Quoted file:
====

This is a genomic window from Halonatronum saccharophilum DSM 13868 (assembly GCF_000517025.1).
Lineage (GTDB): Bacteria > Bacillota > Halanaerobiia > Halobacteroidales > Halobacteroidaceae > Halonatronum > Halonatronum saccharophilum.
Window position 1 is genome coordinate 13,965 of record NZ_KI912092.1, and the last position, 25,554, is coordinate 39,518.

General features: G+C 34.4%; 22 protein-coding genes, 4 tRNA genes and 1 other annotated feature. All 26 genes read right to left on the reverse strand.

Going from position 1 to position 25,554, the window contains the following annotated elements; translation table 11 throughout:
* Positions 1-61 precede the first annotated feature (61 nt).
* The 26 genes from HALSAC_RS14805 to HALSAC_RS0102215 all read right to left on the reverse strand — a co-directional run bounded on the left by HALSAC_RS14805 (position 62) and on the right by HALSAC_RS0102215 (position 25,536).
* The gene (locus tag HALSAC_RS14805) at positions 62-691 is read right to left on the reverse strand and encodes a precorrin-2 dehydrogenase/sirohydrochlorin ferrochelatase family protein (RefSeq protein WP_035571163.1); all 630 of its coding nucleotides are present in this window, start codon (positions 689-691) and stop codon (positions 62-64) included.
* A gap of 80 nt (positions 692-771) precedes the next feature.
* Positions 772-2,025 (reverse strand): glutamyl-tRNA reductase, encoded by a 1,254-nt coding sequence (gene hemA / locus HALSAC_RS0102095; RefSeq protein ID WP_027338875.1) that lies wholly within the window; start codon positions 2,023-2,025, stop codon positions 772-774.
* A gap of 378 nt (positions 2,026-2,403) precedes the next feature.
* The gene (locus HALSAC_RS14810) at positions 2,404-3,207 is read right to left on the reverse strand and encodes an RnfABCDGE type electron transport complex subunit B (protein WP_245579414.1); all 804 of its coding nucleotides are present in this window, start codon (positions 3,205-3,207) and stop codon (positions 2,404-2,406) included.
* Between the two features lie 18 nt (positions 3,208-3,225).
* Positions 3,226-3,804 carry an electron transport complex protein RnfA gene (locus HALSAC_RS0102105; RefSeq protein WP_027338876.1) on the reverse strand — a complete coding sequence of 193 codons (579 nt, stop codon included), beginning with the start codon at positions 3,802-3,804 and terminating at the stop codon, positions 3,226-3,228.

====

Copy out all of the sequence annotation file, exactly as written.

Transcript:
This is a genomic window from Halonatronum saccharophilum DSM 13868 (assembly GCF_000517025.1).
Lineage (GTDB): Bacteria > Bacillota > Halanaerobiia > Halobacteroidales > Halobacteroidaceae > Halonatronum > Halonatronum saccharophilum.
Window position 1 is genome coordinate 13,965 of record NZ_KI912092.1, and the last position, 25,554, is coordinate 39,518.

General features: G+C 34.4%; 22 protein-coding genes, 4 tRNA genes and 1 other annotated feature. All 26 genes read right to left on the reverse strand.

Going from position 1 to position 25,554, the window contains the following annotated elements; translation table 11 throughout:
* Positions 1-61 precede the first annotated feature (61 nt).
* The 26 genes from HALSAC_RS14805 to HALSAC_RS0102215 all read right to left on the reverse strand — a co-directional run bounded on the left by HALSAC_RS14805 (position 62) and on the right by HALSAC_RS0102215 (position 25,536).
* The gene (locus tag HALSAC_RS14805) at positions 62-691 is read right to left on the reverse strand and encodes a precorrin-2 dehydrogenase/sirohydrochlorin ferrochelatase family protein (RefSeq protein WP_035571163.1); all 630 of its coding nucleotides are present in this window, start codon (positions 689-691) and stop codon (positions 62-64) included.
* A gap of 80 nt (positions 692-771) precedes the next feature.
* Positions 772-2,025 (reverse strand): glutamyl-tRNA reductase, encoded by a 1,254-nt coding sequence (gene hemA / locus HALSAC_RS0102095; RefSeq protein ID WP_027338875.1) that lies wholly within the window; start codon positions 2,023-2,025, stop codon positions 772-774.
* A gap of 378 nt (positions 2,026-2,403) precedes the next feature.
* The gene (locus HALSAC_RS14810) at positions 2,404-3,207 is read right to left on the reverse strand and encodes an RnfABCDGE type electron transport complex subunit B (protein WP_245579414.1); all 804 of its coding nucleotides are present in this window, start codon (positions 3,205-3,207) and stop codon (positions 2,404-2,406) included.
* Between the two features lie 18 nt (positions 3,208-3,225).
* Positions 3,226-3,804 carry an electron transport complex protein RnfA gene (locus HALSAC_RS0102105; RefSeq protein WP_027338876.1) on the reverse strand — a complete coding sequence of 193 codons (579 nt, stop codon included), beginning with the start codon at positions 3,802-3,804 and terminating at the stop codon, positions 3,226-3,228.